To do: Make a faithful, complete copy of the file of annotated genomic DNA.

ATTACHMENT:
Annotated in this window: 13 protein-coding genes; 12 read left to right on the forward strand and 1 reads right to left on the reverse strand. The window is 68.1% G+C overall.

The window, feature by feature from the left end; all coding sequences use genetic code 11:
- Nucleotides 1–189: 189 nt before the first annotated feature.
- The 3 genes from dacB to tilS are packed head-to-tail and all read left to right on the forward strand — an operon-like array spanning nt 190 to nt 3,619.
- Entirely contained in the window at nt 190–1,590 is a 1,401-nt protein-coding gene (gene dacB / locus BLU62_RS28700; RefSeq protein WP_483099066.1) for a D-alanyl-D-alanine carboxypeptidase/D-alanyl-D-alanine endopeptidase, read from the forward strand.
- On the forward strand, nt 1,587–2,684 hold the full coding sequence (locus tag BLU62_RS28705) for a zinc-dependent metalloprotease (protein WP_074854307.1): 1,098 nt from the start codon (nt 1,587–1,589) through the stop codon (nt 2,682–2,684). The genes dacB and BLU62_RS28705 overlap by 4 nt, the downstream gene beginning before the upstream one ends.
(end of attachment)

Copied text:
Annotated in this window: 13 protein-coding genes; 12 read left to right on the forward strand and 1 reads right to left on the reverse strand. The window is 68.1% G+C overall.

The window, feature by feature from the left end; all coding sequences use genetic code 11:
- Nucleotides 1–189: 189 nt before the first annotated feature.
- The 3 genes from dacB to tilS are packed head-to-tail and all read left to right on the forward strand — an operon-like array spanning nt 190 to nt 3,619.
- Entirely contained in the window at nt 190–1,590 is a 1,401-nt protein-coding gene (gene dacB / locus BLU62_RS28700; RefSeq protein WP_483099066.1) for a D-alanyl-D-alanine carboxypeptidase/D-alanyl-D-alanine endopeptidase, read from the forward strand.
- On the forward strand, nt 1,587–2,684 hold the full coding sequence (locus tag BLU62_RS28705) for a zinc-dependent metalloprotease (protein WP_074854307.1): 1,098 nt from the start codon (nt 1,587–1,589) through the stop codon (nt 2,682–2,684). The genes dacB and BLU62_RS28705 overlap by 4 nt, the downstream gene beginning before the upstream one ends.